Students planning an escape from reality next week may not escape the implications of the recent heightening of national security against terrorist attacks.

The U.S. State Department issued a warning two weeks ago cautioning travelers to “remain vigilant due to heightened threat of terrorist attacks.”

International students traveling overseas for break – some of whom may require a new visa stamp before their return – may experience delays flying back to the United States.

Last week, an informational forum was held for international students and scholars regardin recent changes to immigration and visa regulations.

“Some students may have to go through special registration when they enter back into the United States,” International Center Assistant Director Louise Baldwin said. “They may be fingerprinted, have their picture taken and have to report back to immigration services 30 or 40 days after.”

Recent University graduate Wajahat Syed, a Pakistani citizen, said he feels landlocked in the United States. He does not want to leave the country for fear of not being allowed to return.”The problem is that the rules are liquid. I went to the (Immigration and Naturalization Services) and two people said two different things on whether I could even travel to Canada or not,” Syed said. “Every foreigner has a different status, it’s confusing.”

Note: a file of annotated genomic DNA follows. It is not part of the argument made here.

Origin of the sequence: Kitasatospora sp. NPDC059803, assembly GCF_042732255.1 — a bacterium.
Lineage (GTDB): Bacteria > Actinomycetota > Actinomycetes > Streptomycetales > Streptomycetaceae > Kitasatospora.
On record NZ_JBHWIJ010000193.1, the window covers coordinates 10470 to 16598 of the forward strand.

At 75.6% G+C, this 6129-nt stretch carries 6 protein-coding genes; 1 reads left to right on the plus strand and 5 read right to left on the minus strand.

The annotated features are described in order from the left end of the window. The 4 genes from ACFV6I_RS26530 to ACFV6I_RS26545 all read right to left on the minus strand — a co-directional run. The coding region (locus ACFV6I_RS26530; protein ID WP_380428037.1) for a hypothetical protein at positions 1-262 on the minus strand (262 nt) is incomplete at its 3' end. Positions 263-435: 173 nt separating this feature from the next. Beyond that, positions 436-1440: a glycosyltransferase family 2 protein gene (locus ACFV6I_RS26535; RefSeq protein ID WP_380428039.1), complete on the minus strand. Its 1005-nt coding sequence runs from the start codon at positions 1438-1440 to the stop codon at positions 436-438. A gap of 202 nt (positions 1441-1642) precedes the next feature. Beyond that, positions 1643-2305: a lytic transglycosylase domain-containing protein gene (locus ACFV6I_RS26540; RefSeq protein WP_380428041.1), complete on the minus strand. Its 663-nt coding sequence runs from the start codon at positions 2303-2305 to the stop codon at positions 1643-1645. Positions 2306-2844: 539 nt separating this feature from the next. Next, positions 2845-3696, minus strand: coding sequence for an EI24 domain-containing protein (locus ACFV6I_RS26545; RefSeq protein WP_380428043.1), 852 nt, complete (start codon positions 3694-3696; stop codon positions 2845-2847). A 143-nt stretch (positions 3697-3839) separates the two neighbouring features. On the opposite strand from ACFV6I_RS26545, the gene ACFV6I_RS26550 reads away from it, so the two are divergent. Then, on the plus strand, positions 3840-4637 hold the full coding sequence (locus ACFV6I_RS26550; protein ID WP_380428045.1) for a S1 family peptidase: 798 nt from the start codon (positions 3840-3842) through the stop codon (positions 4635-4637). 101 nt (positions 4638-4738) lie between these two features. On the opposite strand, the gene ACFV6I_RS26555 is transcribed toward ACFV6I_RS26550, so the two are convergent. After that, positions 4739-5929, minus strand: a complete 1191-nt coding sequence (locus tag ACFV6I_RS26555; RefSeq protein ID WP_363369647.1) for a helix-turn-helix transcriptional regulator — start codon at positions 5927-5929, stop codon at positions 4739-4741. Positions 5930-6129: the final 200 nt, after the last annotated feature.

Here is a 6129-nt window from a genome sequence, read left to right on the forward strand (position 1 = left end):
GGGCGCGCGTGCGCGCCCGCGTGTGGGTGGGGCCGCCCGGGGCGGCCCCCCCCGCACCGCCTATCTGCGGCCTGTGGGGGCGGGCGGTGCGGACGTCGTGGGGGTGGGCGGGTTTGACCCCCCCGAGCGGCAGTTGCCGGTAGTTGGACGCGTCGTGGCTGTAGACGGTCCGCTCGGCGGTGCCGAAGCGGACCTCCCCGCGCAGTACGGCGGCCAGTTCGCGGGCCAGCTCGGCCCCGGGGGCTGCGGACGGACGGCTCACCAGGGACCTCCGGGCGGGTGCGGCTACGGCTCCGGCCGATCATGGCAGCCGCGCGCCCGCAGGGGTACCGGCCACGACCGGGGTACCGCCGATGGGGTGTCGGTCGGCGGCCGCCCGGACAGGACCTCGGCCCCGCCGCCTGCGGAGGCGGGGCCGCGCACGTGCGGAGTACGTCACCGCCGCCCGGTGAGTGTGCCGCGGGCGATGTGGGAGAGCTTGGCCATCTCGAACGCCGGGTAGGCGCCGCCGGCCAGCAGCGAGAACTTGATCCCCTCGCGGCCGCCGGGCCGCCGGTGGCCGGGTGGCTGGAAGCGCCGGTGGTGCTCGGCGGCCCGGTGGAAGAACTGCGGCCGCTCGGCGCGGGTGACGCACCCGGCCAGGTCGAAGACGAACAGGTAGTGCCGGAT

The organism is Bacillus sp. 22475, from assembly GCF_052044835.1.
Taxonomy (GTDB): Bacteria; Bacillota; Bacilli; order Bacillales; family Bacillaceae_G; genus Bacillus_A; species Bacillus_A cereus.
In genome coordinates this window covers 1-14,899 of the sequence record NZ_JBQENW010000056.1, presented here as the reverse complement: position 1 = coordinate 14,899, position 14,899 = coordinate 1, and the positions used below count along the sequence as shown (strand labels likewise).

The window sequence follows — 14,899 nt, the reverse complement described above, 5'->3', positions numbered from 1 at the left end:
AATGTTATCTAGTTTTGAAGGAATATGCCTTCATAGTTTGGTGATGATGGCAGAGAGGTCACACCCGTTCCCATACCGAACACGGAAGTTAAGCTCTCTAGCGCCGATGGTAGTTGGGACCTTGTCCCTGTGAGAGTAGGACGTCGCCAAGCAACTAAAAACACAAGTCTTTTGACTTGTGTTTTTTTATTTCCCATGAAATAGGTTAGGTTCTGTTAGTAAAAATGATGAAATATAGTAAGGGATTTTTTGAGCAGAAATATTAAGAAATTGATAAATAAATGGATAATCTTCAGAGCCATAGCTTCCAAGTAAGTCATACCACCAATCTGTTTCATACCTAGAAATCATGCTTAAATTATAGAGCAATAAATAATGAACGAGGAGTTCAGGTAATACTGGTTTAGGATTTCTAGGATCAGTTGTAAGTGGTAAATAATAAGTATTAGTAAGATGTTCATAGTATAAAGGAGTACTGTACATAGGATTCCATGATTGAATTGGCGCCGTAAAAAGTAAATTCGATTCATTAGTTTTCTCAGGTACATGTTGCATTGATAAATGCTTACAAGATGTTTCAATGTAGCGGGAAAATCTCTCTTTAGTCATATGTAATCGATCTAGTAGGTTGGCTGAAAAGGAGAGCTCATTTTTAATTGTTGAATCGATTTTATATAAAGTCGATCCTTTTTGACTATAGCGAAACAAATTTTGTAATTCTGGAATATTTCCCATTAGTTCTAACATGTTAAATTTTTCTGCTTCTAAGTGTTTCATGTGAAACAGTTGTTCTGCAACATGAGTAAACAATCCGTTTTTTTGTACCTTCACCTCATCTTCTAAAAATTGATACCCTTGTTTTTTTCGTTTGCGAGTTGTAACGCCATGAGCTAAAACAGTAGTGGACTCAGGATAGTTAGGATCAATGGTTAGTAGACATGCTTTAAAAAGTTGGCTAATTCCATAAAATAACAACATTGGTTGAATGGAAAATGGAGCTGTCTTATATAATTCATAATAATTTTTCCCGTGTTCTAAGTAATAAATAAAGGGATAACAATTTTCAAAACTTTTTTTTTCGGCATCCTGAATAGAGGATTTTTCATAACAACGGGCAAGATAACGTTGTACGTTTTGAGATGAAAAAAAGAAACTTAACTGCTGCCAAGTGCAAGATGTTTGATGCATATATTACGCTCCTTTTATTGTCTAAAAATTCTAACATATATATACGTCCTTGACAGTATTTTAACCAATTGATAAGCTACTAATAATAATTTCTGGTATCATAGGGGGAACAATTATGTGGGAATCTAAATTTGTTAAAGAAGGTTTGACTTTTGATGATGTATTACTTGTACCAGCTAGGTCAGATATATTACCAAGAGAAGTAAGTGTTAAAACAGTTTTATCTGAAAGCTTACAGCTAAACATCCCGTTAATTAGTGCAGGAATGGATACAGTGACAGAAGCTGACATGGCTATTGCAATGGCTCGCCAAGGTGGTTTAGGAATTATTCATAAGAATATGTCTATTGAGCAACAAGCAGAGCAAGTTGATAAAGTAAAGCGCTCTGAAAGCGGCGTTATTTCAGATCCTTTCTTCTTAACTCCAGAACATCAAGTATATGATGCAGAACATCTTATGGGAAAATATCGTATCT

Immigration officers will also be paying close attention to students studying science or engineering, which they consider as sensitive fields of study.

“Students studying subjects like nuclear engineering are on a state technology alert lists and students may be furthered questioned,” Baldwin said.

John Godfrey, Rackham assistant dean of international education, said graduate students studying subjects with possible military applications would experience additional background checks.

During Winter Break, some graduate students experienced problems coming back into the United States, Godfrey said.

“Five students were held up for weeks in China because their visas needed to be renewed. This makes the admissions process a lot longer too if they are trying to get a visa,” he said.

While foreign students are especially vulnerable, the State Department warning urged everyone to be wary if they leave the country.

“American citizens, anyone traveling should just be careful and prudent about where they go. It’s important to stay informed on what’s going on in that country as well,” Godfrey added.

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